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Canada Official at Florida spa Ontario girls attended ordered to stop practising medicine

Protesters make their feelings known outside the Brantford, Ontario, courtroom where Justice Gethin Edward ruled that a native mother has the constitutional right to treat her daughter’s cancer with traditional medicine.

Glenn Lowson/The Globe and Mail

The director of a Florida health spa was ordered to stop practising medicine after a concerned citizen filed a complaint about an alternative cancer therapy two aboriginal girls received from the spa.

The Florida Department of Health sent a letter earlier this month to Brian Clement of the Hippocrates Health Institute, saying it has "probable cause" to believe he is practising medicine without a licence.

"Two Canadian girls with leukemia either have been, or are currently being treated by Clement with unproven and possible dangerous therapies," read the department's investigative report.

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In an email to The Canadian Press, Hippocrates Health Institute denied the allegations and said that at no time has Clement claimed to be a doctor or practised medicine.

"We deny these allegations in their entirety and will vigorously contest these allegations through the administrative process," the email said.

The Department of Health launched an investigation last fall after Jann Bellamy filed a complaint about Clement and the Hippocrates Health Institute, after she learned two aboriginal girls with leukemia had received treatment at the spa.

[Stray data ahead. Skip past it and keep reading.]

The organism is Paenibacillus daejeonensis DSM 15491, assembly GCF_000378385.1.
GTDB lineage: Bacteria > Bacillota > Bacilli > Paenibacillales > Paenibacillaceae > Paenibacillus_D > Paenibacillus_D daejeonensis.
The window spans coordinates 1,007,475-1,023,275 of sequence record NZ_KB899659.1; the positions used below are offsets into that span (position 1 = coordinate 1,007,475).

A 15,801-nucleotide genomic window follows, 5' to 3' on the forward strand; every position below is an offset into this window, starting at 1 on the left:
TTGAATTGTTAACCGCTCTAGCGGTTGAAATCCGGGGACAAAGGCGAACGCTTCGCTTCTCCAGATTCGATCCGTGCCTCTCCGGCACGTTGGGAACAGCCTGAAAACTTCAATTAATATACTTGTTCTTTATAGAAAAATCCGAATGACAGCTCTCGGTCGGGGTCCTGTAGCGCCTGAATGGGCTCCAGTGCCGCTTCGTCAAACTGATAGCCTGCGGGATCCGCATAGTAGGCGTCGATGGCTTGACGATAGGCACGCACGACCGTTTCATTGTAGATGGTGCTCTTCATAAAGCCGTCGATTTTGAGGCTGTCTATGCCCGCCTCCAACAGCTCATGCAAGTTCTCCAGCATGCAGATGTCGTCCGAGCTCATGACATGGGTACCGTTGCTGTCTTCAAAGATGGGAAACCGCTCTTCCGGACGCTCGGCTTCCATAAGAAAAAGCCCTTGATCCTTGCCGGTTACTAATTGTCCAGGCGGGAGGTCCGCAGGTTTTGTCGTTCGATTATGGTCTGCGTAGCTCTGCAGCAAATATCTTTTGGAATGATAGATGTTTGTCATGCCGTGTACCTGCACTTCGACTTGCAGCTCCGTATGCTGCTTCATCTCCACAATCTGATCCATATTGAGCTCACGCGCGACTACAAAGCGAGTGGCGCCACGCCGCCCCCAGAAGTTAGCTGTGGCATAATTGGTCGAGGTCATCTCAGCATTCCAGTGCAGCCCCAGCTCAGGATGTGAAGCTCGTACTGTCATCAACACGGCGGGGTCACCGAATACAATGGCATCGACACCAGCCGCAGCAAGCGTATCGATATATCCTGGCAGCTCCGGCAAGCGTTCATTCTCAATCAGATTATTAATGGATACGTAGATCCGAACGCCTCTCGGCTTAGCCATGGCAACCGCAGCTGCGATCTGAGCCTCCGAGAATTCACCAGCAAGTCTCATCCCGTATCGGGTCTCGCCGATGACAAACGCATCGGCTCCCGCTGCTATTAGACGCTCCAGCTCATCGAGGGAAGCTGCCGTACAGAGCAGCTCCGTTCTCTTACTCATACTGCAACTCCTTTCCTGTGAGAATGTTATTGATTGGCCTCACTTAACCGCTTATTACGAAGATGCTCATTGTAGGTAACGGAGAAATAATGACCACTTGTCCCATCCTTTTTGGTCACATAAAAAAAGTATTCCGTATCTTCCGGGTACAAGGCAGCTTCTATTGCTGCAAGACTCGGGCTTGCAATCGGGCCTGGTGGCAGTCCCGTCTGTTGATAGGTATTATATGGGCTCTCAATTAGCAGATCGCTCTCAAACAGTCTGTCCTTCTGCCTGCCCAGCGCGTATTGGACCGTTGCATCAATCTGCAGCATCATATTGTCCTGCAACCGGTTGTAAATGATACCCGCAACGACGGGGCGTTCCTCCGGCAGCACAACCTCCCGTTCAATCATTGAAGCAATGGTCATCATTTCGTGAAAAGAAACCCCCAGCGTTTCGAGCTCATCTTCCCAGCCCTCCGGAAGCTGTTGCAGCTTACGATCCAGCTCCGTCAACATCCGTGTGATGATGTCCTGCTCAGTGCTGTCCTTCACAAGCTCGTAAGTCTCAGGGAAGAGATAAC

The report said the department of health issued a notice to cease and desist in the past for using the title of naturopathic medical doctor.

Kevin Lapham, an investigator with the department of health, went undercover and met with Clement last November, according to the report, to discuss a medical condition and provide blood specimens.

"Lapham said that Clement did not diagnose him but indicated that Hippocrates' medical team would review Lapham's file," the report said. Lapham showed up later, identified himself as an investigator with the department of health, and served a cease-and-desist letter along with a fine of $3,738.

Makayla Sault, an 11-year-old member of the Mississaugas of the New Credit First Nation, located near Brantford, Ont., made headlines when she abandoned her cancer treatment to go to the Florida spa.

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Her family blamed chemotherapy for the stroke that killed her last month, but oncologists said that untreated leukemia can in fact cause strokes.

In a second case from the Brantford area, a judge ruled an 11-year-old girl with cancer had a constitutional right to opt for traditional medicine over chemotherapy.

The girl, whose name cannot be revealed due to a publication ban, was receiving chemo before her mother removed her to take her to the Florida spa for alternative therapy, which involved herbal treatments and lifestyle changes.

A order issued to Clement on Feb. 10 states he is to "cease-and-desist from practising medicine in the State of Florida" until he is "appropriately licenced."

The Hippocrates website says it offers a Cancer Wellness Program that changes "a person's vibrational frequency or bioenergy field ... so that it is more difficult for their cancer or tumour mass with its own specific vibrational frequency to be sustained."

It added in the email: "What we've said repeatedly and consistently is that we don't believe we reverse cancer or any other disease at Hippocrates. What we do is educate people about the benefits of raw foods and exercise, and how a healthy lifestyle arms the body to fend off disease and in many cases heal itself."

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